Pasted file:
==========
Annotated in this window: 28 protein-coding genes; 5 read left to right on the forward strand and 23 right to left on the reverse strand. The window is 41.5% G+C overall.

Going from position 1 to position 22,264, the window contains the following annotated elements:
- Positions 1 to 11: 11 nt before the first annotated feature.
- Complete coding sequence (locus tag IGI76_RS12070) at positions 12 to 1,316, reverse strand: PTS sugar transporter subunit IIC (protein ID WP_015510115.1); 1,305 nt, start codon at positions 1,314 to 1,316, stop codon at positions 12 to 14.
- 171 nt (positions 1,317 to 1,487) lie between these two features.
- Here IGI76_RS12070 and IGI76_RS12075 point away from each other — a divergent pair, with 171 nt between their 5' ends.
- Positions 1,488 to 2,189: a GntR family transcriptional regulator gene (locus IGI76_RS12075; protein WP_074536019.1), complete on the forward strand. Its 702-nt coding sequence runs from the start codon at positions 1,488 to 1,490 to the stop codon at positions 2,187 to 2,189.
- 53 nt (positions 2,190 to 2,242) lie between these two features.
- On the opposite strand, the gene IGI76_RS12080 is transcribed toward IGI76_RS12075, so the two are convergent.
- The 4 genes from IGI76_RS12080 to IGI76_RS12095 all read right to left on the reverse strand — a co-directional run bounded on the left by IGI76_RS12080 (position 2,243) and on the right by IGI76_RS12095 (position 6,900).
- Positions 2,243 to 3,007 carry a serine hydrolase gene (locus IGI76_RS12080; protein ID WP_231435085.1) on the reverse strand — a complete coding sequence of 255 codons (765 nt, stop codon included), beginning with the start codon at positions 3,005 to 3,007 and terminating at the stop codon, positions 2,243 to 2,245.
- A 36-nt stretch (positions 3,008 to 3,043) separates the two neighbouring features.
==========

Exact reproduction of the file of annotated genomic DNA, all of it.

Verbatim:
Annotated in this window: 28 protein-coding genes; 5 read left to right on the forward strand and 23 right to left on the reverse strand. The window is 41.5% G+C overall.

Going from position 1 to position 22,264, the window contains the following annotated elements:
- Positions 1 to 11: 11 nt before the first annotated feature.
- Complete coding sequence (locus tag IGI76_RS12070) at positions 12 to 1,316, reverse strand: PTS sugar transporter subunit IIC (protein ID WP_015510115.1); 1,305 nt, start codon at positions 1,314 to 1,316, stop codon at positions 12 to 14.
- 171 nt (positions 1,317 to 1,487) lie between these two features.
- Here IGI76_RS12070 and IGI76_RS12075 point away from each other — a divergent pair, with 171 nt between their 5' ends.
- Positions 1,488 to 2,189: a GntR family transcriptional regulator gene (locus IGI76_RS12075; protein WP_074536019.1), complete on the forward strand. Its 702-nt coding sequence runs from the start codon at positions 1,488 to 1,490 to the stop codon at positions 2,187 to 2,189.
- 53 nt (positions 2,190 to 2,242) lie between these two features.
- On the opposite strand, the gene IGI76_RS12080 is transcribed toward IGI76_RS12075, so the two are convergent.
- The 4 genes from IGI76_RS12080 to IGI76_RS12095 all read right to left on the reverse strand — a co-directional run bounded on the left by IGI76_RS12080 (position 2,243) and on the right by IGI76_RS12095 (position 6,900).
- Positions 2,243 to 3,007 carry a serine hydrolase gene (locus IGI76_RS12080; protein ID WP_231435085.1) on the reverse strand — a complete coding sequence of 255 codons (765 nt, stop codon included), beginning with the start codon at positions 3,005 to 3,007 and terminating at the stop codon, positions 2,243 to 2,245.
- A 36-nt stretch (positions 3,008 to 3,043) separates the two neighbouring features.